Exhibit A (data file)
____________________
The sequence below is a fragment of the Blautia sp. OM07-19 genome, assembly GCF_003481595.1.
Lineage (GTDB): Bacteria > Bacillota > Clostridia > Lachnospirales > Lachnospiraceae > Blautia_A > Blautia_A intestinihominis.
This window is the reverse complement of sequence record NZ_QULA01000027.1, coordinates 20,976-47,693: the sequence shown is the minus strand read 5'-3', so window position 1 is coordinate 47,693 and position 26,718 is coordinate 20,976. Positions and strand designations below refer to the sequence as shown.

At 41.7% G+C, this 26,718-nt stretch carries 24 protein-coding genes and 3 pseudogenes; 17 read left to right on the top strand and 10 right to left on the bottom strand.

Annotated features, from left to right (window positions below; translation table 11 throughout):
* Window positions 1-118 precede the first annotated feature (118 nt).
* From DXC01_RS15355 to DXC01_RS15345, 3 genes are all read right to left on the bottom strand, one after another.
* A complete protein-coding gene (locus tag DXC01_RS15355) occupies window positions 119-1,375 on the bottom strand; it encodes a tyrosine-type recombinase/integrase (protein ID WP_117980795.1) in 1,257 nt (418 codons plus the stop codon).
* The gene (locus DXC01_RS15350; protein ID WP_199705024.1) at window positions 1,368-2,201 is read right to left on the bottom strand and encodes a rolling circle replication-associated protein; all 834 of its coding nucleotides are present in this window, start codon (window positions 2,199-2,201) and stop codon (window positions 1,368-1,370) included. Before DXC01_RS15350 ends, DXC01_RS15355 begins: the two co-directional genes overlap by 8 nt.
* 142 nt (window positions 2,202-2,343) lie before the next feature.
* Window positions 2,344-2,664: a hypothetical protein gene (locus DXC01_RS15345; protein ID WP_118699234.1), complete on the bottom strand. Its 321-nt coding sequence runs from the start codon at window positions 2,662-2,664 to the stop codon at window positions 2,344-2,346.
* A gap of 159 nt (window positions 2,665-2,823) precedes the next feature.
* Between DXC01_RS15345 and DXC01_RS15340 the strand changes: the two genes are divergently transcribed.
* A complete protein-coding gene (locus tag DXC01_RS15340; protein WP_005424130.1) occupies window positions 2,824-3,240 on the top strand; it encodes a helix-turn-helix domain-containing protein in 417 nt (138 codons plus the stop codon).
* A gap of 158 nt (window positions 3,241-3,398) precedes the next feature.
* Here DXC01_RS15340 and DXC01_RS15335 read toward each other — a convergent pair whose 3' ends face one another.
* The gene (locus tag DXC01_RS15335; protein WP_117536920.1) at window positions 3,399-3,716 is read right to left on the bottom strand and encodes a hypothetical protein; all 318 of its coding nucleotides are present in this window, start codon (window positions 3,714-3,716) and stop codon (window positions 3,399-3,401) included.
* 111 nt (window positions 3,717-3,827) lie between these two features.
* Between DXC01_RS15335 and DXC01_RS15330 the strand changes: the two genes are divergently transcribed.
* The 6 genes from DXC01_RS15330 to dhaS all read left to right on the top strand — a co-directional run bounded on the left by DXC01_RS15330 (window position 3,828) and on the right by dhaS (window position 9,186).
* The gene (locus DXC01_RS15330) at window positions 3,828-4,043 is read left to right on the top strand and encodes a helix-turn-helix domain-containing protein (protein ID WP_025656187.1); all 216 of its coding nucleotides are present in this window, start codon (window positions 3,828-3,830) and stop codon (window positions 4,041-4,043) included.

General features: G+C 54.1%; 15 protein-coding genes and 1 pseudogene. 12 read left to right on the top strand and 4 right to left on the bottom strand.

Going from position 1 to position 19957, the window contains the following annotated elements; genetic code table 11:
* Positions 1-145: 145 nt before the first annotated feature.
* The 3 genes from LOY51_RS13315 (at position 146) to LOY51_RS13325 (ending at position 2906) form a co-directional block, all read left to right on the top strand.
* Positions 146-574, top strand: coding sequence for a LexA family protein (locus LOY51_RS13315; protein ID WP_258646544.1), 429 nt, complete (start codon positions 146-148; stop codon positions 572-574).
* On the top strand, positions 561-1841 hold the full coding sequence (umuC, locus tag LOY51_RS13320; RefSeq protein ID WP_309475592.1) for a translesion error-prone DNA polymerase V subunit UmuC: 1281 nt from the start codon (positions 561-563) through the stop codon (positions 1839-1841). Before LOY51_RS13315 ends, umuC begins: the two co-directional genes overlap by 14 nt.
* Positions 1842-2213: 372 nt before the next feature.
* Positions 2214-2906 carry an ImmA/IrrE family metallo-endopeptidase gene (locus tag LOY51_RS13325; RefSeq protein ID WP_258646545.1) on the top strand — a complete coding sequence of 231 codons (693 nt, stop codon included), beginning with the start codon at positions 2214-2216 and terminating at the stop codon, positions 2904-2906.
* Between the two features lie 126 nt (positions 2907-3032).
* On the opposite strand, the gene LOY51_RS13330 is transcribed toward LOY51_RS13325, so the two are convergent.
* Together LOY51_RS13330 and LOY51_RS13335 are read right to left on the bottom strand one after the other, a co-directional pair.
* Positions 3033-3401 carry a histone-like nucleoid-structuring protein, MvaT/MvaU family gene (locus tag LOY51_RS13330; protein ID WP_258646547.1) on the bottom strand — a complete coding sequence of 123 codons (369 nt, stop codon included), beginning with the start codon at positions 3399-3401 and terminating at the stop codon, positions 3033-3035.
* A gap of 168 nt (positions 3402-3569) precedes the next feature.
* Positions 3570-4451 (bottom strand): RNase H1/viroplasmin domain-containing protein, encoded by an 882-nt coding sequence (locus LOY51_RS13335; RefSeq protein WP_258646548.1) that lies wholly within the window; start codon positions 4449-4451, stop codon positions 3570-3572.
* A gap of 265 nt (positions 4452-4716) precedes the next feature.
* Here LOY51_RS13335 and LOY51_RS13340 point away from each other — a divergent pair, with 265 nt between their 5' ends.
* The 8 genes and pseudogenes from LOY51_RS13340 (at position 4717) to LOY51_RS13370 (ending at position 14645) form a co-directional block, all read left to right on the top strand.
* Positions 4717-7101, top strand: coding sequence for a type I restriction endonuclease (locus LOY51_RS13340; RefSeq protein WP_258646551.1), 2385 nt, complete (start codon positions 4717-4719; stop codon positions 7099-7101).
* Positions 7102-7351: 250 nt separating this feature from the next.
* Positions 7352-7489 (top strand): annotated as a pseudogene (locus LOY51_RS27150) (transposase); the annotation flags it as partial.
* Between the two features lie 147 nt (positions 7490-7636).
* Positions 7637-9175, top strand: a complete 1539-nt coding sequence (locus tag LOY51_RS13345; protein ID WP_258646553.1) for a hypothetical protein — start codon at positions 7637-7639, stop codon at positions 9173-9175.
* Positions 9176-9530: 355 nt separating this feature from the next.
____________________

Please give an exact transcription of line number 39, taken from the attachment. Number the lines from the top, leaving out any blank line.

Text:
* Positions 4717-7101, top strand: coding sequence for a type I restriction endonuclease (locus LOY51_RS13340; RefSeq protein WP_258646551.1), 2385 nt, complete (start codon positions 4717-4719; stop codon positions 7099-7101).